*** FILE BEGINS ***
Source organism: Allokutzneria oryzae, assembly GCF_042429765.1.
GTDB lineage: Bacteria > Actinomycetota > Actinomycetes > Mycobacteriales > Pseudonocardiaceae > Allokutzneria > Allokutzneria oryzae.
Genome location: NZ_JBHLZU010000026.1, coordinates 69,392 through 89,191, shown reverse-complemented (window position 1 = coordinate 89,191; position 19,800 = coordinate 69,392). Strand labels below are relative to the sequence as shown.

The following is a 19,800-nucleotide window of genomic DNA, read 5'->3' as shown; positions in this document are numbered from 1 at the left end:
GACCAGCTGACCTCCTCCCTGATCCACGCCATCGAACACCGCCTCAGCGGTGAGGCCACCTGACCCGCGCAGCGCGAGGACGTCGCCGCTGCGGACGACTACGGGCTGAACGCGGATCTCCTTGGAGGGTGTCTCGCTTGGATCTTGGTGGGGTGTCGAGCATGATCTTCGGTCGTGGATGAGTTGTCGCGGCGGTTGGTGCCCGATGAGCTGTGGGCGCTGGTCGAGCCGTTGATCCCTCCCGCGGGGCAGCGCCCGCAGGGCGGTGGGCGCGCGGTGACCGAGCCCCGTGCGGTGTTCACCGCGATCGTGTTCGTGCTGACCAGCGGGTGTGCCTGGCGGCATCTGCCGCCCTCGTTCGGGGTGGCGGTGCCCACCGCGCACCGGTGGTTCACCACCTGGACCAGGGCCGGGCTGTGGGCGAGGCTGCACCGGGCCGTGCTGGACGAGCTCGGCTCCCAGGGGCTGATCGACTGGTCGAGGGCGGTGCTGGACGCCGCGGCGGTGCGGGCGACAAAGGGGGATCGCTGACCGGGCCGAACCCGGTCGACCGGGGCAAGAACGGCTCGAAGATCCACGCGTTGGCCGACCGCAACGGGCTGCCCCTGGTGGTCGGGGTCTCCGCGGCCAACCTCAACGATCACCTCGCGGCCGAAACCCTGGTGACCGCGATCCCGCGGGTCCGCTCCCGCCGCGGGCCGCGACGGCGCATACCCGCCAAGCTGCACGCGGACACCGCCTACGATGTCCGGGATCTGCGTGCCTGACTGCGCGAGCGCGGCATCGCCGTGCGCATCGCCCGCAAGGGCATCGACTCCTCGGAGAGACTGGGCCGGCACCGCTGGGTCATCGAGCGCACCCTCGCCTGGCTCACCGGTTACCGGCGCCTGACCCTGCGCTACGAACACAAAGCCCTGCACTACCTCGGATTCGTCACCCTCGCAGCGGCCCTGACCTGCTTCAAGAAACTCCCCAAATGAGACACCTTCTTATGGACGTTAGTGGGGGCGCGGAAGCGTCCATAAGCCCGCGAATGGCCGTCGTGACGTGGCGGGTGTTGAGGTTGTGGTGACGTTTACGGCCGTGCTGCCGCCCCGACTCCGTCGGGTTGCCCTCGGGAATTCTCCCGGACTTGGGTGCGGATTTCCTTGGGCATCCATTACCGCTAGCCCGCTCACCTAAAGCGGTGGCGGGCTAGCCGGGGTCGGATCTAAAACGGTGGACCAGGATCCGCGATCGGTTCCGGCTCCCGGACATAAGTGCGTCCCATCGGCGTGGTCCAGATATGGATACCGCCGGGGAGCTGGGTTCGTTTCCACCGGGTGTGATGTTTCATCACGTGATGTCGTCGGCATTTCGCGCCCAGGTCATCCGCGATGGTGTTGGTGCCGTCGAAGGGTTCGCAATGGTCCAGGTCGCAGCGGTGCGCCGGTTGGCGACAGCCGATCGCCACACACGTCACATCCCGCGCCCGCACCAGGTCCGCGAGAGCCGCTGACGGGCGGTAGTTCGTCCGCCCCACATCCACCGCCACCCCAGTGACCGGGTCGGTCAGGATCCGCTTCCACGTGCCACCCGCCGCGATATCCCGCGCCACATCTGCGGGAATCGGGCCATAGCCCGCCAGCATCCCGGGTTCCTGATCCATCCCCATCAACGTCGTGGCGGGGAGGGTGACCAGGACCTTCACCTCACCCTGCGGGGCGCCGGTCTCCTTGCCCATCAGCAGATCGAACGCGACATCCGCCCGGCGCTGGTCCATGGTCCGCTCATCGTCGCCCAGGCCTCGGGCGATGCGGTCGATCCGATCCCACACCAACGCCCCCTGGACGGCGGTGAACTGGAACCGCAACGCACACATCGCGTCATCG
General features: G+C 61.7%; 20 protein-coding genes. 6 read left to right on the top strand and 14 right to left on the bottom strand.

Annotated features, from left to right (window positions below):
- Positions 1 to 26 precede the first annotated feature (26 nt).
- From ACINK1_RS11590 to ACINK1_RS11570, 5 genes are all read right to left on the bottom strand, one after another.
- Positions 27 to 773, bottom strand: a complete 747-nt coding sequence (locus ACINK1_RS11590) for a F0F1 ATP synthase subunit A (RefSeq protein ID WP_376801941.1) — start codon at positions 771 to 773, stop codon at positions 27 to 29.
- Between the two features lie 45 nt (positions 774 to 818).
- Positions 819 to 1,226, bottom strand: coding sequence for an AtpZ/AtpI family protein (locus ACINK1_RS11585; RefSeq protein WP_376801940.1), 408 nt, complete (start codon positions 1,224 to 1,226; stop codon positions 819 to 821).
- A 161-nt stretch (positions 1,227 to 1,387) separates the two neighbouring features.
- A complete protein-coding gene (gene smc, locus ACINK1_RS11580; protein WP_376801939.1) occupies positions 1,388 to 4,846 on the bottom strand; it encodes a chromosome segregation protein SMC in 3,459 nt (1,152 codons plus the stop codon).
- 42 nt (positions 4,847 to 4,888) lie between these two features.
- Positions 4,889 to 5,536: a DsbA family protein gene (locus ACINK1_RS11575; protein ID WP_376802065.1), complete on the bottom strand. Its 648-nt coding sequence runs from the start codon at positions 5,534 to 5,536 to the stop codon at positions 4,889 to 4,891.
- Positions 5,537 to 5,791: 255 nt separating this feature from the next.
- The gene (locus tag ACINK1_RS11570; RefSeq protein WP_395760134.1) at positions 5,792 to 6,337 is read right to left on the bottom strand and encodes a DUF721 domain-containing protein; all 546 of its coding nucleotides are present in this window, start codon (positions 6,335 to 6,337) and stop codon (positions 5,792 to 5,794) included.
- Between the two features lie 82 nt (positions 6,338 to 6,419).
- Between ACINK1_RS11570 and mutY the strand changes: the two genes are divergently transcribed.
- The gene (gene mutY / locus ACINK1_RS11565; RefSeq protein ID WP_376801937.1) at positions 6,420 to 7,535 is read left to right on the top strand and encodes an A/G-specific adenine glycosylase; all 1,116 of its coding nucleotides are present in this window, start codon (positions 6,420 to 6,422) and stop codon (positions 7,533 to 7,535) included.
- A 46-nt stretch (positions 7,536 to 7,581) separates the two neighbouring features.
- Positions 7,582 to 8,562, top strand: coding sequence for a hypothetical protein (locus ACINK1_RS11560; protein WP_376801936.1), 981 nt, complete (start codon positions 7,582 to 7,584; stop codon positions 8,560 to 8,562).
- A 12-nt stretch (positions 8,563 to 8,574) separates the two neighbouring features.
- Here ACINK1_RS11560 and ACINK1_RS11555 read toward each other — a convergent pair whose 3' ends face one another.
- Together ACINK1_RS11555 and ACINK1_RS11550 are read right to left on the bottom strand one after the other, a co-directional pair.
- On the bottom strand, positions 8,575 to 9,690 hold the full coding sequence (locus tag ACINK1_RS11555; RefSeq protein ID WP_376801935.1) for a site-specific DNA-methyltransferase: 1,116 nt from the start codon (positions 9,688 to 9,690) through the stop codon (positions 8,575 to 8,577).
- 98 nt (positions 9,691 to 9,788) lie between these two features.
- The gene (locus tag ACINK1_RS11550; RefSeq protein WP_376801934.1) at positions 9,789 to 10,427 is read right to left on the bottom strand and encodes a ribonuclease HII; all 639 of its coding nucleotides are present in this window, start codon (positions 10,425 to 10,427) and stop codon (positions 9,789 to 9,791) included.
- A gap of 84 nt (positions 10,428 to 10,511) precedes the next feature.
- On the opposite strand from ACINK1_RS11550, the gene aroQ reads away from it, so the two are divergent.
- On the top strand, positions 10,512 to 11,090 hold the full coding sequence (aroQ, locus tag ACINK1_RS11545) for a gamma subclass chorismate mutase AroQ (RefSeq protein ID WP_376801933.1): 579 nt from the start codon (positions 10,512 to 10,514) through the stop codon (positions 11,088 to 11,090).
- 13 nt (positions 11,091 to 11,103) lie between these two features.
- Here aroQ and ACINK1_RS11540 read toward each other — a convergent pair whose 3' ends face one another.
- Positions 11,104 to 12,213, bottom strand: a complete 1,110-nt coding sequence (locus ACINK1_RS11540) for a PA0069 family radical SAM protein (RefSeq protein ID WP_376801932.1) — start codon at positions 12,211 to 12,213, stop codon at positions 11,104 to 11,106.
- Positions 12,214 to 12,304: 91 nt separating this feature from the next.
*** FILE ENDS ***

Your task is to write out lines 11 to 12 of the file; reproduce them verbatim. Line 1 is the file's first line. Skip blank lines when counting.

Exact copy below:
- Between the two features lie 45 nt (positions 774 to 818).
- Positions 819 to 1,226, bottom strand: coding sequence for an AtpZ/AtpI family protein (locus ACINK1_RS11585; RefSeq protein WP_376801940.1), 408 nt, complete (start codon positions 1,224 to 1,226; stop codon positions 819 to 821).